Last night, Sen. Edward Kennedy passed away after a yearlong struggle with brain cancer. Any newswire reveals this much, but only the obituary pages offer a comprehensive look at Senator Kennedy’s life and national importance. Technically an announcement of death, an obituary can also serve as an authoritative biography, and it is often written while its subject is still alive and continuously updated until its fatal debut. Before you tire of the phrase “lion in the Senate,” read the following thoughtful and detailed looks at Senator Kennedy’s life, and bookmark those newspapers’ obituary sections for some excellent biographical resources.
Declaring Sen. Kennedy “a Rabelaisian figure in the Senate and in life,” the six-page New York Times obituary delves scrupulously behind the senator’s public image, offering a detailed, chronological account that balances the discipline of his public career with his private excesses and troubles. After an overview of the circumstances of Kennedy’s death and his recent role in the health care debate, reporter John M. Broder breaks down the phases of the senator’s life, from a youth overshadowed by more powerful brothers to his role as influential statesman. The Times supplements its written obituary with multimedia resources, including a 13-minute video tribute.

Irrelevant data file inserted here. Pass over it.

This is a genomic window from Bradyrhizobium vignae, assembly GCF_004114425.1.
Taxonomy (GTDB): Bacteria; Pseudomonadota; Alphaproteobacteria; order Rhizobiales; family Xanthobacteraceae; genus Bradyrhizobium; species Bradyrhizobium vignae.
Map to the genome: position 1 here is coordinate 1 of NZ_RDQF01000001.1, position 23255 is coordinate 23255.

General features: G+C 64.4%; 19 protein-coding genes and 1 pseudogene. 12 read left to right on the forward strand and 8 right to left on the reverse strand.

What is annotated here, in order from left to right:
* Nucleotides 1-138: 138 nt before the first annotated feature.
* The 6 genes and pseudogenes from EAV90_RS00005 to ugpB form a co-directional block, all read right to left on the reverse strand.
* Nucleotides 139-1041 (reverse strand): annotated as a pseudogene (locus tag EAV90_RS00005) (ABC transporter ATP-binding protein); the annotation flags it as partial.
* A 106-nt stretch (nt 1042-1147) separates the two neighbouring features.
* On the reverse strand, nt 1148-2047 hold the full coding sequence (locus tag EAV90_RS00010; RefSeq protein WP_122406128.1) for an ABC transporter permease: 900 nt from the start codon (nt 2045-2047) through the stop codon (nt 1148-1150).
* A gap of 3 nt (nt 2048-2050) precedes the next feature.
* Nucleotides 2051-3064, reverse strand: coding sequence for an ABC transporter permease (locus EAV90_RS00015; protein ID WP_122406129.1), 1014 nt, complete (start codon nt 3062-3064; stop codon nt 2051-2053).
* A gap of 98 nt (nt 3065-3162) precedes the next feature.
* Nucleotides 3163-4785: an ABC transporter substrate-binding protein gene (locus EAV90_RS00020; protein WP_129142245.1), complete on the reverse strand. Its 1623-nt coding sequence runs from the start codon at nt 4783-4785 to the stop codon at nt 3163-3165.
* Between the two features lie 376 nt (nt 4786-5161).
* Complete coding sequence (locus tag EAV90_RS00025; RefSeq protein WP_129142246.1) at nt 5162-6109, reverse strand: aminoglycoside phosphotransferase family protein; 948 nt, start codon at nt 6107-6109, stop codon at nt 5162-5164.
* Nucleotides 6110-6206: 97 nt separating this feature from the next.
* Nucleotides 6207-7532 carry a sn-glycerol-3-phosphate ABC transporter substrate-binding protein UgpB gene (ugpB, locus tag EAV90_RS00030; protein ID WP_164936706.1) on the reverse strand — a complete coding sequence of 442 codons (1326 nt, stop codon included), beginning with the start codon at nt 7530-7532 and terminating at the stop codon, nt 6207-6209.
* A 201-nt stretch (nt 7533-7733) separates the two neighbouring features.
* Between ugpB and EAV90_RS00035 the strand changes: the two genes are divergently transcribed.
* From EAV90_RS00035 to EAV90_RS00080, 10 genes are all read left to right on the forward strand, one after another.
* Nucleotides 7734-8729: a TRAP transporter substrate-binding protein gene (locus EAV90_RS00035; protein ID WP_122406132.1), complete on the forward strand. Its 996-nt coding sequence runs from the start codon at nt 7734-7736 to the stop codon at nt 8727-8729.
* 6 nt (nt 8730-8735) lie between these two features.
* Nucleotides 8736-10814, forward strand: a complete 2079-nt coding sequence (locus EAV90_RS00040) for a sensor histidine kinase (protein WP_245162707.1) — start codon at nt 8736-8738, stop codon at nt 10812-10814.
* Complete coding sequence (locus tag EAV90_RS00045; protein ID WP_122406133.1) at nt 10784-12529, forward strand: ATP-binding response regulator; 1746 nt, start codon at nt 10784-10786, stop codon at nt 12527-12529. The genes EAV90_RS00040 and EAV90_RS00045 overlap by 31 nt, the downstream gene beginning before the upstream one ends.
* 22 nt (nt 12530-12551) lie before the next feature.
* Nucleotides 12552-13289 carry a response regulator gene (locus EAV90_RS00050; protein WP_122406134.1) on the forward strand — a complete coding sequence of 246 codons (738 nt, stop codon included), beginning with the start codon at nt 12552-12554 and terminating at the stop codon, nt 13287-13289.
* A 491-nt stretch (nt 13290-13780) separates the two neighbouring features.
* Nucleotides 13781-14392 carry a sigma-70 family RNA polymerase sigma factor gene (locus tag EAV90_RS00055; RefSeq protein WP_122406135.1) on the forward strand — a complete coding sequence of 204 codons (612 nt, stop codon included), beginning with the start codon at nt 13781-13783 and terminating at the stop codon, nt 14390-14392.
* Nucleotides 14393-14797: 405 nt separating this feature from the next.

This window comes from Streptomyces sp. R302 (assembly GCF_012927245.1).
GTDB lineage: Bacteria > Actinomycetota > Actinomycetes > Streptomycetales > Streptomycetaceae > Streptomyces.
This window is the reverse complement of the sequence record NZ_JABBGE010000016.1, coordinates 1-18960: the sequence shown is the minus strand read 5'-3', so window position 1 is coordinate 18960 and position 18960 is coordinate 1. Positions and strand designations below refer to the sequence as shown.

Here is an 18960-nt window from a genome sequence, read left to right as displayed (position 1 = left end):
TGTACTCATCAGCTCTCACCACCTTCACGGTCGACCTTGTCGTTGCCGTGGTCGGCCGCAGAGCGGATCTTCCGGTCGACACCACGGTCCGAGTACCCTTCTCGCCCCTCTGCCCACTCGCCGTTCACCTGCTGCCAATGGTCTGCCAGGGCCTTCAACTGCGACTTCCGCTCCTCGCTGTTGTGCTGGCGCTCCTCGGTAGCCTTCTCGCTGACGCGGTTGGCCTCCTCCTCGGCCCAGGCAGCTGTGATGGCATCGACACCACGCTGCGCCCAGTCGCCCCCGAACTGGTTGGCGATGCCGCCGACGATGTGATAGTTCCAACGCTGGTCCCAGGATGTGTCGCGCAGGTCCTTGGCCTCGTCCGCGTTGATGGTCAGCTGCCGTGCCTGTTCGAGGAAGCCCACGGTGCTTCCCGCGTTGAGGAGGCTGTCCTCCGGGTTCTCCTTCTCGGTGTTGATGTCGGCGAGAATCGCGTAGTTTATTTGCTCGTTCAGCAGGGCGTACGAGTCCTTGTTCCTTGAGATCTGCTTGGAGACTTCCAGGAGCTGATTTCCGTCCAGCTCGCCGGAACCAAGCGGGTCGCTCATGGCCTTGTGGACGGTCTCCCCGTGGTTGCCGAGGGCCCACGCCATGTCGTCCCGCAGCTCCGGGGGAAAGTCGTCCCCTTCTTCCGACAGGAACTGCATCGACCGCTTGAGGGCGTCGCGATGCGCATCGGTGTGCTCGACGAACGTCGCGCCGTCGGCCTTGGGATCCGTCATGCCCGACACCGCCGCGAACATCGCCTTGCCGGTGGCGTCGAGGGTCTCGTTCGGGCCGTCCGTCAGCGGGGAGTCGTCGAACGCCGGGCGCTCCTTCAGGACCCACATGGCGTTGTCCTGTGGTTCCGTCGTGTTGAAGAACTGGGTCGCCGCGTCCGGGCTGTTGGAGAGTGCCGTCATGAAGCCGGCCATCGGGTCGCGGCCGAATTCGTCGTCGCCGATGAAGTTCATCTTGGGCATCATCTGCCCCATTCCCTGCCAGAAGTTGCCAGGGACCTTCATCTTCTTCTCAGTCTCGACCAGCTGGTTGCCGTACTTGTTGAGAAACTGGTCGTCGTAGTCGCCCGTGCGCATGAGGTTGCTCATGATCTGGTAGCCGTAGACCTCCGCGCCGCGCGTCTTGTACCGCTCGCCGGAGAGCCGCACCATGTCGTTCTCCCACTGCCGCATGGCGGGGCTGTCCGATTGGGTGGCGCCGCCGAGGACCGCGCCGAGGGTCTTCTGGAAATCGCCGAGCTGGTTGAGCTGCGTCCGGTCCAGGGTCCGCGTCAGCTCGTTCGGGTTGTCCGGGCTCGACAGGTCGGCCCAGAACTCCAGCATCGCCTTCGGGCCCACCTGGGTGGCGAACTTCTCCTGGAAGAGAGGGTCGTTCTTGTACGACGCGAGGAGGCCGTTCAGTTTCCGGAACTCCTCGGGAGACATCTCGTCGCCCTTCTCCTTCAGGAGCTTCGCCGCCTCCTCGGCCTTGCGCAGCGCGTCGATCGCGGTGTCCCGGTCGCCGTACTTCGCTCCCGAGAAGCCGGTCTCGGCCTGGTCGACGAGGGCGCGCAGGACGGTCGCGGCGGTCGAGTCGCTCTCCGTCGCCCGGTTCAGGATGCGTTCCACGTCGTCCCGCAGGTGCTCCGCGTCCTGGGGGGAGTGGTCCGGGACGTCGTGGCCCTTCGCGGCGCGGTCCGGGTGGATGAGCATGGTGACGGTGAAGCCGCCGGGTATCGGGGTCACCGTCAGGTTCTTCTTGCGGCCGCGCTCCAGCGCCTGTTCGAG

Focusing more on his legislative accomplishments and priorities, The Washington Post obituary provides a slightly different emphasis in its extensive coverage of Kennedy, but still wraps up with a thorough and interactive biographical timeline. Reporter Joe Holley also offers his personal reflection on the senator on the Post’s “Post Mortem” blog, which goes behind the day’s obituaries in regular features like “The Daily Goodbye.”
For an international perspective, including details on how he “annoyed several British administrations,” read Kennedy’s obituary in The Daily Telegraph. Interspersing its obit with illuminating quotes and anecdotes, The Telegraph offers a more personal and visceral account of the senator—and of its other obituary subjects—than the American papers do.
Finally, if you would like to research an older or more obscure death than Senator Kennedy’s, the Internet Public Library has written a helpful guide to finding obituaries.